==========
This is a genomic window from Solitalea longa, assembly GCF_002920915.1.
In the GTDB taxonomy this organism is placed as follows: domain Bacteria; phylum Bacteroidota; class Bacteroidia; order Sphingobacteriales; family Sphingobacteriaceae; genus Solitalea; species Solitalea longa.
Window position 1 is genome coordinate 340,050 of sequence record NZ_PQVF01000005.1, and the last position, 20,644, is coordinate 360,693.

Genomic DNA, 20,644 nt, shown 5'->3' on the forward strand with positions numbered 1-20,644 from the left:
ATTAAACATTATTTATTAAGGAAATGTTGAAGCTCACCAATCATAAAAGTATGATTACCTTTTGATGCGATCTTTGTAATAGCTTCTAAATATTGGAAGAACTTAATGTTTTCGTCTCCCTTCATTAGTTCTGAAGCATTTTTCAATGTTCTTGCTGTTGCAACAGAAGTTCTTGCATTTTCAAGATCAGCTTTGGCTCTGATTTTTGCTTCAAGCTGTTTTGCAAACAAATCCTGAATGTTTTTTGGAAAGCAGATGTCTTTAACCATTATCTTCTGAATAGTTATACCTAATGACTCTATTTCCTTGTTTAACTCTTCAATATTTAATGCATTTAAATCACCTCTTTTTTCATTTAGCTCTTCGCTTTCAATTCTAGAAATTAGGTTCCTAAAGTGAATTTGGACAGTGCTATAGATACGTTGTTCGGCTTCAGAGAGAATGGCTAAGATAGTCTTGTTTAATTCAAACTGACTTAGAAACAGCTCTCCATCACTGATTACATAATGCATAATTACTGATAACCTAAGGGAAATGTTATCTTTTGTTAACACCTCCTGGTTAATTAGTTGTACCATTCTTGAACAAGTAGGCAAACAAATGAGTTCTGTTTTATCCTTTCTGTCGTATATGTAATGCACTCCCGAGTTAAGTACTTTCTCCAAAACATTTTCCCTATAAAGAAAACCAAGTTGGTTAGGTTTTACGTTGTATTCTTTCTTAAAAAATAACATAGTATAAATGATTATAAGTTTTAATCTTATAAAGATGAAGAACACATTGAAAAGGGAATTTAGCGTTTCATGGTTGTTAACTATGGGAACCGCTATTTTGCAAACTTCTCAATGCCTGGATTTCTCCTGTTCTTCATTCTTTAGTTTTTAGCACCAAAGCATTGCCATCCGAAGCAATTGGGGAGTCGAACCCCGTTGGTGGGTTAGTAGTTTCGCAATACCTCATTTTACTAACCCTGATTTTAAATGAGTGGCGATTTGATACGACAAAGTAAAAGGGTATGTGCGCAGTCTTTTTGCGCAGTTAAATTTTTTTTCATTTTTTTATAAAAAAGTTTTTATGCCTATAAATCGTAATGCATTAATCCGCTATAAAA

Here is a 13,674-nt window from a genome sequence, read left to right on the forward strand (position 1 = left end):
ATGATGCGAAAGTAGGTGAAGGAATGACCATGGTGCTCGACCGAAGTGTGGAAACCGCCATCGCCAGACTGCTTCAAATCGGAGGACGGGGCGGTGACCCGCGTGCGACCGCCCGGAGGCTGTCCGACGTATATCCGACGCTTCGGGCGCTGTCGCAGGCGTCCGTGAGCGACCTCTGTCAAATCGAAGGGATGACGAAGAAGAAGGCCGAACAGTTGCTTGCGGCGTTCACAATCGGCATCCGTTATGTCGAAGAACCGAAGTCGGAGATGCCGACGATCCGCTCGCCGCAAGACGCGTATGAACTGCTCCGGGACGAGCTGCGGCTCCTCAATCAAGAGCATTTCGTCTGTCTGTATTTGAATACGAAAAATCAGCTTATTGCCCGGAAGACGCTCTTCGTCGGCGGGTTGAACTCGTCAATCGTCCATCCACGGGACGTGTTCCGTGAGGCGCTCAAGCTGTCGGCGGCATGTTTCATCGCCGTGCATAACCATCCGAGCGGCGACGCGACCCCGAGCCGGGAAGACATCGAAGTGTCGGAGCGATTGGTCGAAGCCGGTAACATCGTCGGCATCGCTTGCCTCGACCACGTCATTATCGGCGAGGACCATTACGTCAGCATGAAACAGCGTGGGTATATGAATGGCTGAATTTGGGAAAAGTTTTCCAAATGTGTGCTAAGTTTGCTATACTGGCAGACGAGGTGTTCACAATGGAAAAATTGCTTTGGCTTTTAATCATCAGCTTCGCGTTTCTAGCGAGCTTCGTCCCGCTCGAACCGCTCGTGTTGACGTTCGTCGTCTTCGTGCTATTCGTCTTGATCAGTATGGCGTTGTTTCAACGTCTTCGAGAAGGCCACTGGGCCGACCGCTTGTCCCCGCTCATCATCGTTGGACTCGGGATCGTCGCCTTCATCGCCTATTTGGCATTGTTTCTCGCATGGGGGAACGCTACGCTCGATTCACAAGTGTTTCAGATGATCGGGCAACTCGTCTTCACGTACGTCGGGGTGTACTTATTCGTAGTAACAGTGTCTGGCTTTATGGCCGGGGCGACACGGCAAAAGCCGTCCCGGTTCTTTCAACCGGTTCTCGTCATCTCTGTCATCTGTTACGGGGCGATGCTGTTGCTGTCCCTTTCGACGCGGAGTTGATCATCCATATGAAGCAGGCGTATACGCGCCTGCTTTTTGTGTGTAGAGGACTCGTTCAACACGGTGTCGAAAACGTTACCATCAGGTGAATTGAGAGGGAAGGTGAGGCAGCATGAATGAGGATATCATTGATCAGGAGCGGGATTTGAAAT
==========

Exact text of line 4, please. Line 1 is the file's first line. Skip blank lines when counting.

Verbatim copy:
Genomic DNA, 20,644 nt, shown 5'->3' on the forward strand with positions numbered 1-20,644 from the left: